Introducing CEDA - a platform for collaboration

Today I am pleased to announce the first in a series of white papers that talk about CEDA. What is CEDA? Well, that's exactly what the first paper is about! The abstract of the Introducing CEDA white paper is reproduced below:

CEDA is a high performance database technology that uses Operational Transformation (OT) to support replication and synchronisation for collaborative data entry performed by multiple users. CEDA is an ideal platform for Computer Supported Collaborative Work (CSCW), allowing multiple users to edit that same data concurrently. Users can collaborate in a interactive, realtime manner or work offline and control when changes are propagated to/from other users.

CEDA provides an application development platform for building applications that support collaborative work. Application developers can easily build multiuser applications based on CEDA that are as responsive as single user applications while attaining benefits of realtime interactive collaboration and sophisticated version control. The platform allows for branching and merging of the entire database, supporting manual check-ins, check-outs, updates, tagging and so forth in a similar manner to source code repository systems like ClearCase and Subversion.

The OT algorithms employed by CEDA are extraordinarily efficient, allowing users to work off line for long periods of time and then quickly synchronise with other users.

This paper provides an introduction to CEDA and some of the platforms features.

Think Bottom Up staff have been involved in the research and development of CEDA for the last 12 years or so, though the original research by David Barrett-Lennard goes back further than that. We are very excited about CEDA and the potential of the technology. The collaborative features of CEDA are achieved through the use of Operational Transformation - an area of ongoing research that has gained a lot of press lately thanks to Google Wave.


This Whitepaper is interesting. I've found the sections on OT quite useful to understand Google Wave (and potentially the problems that have not been solved yet for that system).

Could you please elaborate on "This one example doesn’t convey the complexity of the problem and the subtle issues that have led to numerous erroneous solutions in the literature." Can you provide the erroneous solutions that you are aware of?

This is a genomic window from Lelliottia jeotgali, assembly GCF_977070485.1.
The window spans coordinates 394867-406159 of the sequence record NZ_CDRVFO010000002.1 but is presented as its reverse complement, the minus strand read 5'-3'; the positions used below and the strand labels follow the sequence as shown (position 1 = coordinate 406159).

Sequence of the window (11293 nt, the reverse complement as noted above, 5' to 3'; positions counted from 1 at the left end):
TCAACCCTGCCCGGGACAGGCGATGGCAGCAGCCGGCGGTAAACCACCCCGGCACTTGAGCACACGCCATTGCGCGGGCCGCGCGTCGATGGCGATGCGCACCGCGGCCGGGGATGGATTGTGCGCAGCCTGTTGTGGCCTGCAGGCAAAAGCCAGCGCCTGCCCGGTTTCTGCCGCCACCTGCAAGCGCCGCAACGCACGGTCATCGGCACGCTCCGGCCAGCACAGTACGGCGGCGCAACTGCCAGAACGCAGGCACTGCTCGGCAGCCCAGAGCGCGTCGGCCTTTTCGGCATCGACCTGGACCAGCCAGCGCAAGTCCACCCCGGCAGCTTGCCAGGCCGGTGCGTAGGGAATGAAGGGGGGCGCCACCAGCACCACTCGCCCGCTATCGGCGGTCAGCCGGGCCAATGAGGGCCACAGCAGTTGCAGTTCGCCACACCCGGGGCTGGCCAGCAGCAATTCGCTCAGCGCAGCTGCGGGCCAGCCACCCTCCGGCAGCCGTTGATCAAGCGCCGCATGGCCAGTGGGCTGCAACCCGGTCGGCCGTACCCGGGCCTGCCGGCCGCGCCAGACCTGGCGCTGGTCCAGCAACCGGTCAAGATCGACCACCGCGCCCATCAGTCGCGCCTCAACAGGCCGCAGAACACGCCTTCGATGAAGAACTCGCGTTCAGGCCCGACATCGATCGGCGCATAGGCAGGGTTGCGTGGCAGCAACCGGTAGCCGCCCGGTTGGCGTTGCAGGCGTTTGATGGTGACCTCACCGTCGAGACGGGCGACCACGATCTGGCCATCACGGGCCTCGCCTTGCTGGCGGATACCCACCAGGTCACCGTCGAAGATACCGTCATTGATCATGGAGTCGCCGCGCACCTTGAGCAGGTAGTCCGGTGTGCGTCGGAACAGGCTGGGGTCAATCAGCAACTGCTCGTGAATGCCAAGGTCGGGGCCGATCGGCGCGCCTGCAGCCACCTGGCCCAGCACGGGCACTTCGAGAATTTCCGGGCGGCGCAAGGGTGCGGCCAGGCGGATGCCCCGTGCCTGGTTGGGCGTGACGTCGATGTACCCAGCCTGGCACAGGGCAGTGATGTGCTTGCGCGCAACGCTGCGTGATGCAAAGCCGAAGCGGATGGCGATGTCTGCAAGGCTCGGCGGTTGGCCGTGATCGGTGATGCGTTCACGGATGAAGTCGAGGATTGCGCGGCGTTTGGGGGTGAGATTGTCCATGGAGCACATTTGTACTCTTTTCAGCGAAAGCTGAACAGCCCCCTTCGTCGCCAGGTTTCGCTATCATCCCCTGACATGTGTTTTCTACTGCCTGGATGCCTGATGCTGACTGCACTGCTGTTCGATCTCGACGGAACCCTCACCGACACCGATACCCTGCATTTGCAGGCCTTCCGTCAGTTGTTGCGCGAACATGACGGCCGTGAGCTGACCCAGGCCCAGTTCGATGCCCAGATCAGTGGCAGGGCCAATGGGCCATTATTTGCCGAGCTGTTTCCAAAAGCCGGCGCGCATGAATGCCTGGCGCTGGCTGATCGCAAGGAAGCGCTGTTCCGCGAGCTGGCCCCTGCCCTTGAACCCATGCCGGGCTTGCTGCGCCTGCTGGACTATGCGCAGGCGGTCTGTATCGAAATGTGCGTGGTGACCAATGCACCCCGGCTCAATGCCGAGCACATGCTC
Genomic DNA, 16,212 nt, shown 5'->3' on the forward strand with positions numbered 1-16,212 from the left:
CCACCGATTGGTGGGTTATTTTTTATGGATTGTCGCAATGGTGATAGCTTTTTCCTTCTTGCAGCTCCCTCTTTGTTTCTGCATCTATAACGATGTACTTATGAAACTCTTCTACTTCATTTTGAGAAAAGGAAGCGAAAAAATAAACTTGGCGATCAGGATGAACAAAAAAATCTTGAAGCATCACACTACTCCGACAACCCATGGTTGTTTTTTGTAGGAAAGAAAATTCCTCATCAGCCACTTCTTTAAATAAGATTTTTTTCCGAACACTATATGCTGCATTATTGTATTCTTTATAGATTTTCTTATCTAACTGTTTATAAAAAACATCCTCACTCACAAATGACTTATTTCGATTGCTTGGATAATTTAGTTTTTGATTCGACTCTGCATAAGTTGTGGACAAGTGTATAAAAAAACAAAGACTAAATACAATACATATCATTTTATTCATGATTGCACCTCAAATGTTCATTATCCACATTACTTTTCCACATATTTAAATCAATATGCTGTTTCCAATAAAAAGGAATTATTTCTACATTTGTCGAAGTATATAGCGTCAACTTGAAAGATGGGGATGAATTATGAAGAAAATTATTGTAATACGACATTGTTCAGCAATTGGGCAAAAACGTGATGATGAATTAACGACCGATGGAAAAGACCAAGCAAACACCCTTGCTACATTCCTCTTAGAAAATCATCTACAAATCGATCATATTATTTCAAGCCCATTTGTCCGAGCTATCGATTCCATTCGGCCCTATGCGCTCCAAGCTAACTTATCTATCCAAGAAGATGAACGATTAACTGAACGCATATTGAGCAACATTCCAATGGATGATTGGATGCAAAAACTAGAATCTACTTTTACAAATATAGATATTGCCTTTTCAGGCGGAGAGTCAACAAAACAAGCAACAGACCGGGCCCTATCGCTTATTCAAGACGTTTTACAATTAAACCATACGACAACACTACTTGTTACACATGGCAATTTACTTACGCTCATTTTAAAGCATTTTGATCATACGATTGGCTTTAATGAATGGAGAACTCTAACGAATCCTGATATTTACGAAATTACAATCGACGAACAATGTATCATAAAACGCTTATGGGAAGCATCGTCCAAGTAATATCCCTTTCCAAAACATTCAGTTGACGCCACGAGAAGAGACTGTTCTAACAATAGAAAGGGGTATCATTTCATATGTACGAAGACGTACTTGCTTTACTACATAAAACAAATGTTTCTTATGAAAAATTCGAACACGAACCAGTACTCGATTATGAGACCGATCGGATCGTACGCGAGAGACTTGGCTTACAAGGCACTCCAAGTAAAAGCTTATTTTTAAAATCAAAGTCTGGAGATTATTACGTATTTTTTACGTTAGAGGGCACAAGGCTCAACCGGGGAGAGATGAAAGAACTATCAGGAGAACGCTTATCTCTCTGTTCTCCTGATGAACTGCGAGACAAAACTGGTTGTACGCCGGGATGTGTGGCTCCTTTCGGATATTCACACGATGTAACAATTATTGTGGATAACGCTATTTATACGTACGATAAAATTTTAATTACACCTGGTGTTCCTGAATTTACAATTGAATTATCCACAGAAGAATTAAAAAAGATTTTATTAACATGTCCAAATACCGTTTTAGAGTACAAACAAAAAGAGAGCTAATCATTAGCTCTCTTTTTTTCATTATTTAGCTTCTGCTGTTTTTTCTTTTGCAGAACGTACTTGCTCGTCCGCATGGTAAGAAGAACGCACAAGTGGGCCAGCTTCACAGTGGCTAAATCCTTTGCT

There us also a minor spelling mistake, "There are 6 distinct paths that can be take[n]"


Thanks for the feedback.

I can't remember where the TP2 puzzles first appeared in the literature. It could be one of the papers by Rui Li, Du Li. It's been 5 years since I read those papers.

I recall one example where there are 3 sites that initially all agree that the shared text document contains a single character 'x'. Concurrently one site inserts '1' just before the 'x', another site inserts '2' just after the 'x' and a third site deletes the 'x'. Evidently after merging the result should be '12' not '21'. However on the cube there is a face where the 'x' has been deleted so the insertion of the '1' and the '2' coincide. The approach of using site identifiers to resolve the tie will get it wrong half the time. I haven't studied the Google Wave approach enough to be sure of this, but I presume that if the server happens to receive the delete then the insertions from the three clients in a particular order then it may impose the "wrong" solution of '21' for all sites.

I'm not suggesting that the Google Wave approach has a deep seated problem. Clearly it will converge and some people may see the TP2 puzzles as mostly of academic interest. However in my mind, there is the significant disadvantage in the way it involves a form of centralisation (because of the waiting on ACKs) and therefore increases latency and will be more fragile than a true peer-peer system (that takes the high road and satisfies TP2). More importantly I cannot see how it will properly support branching and merging in the sense of a revision control system.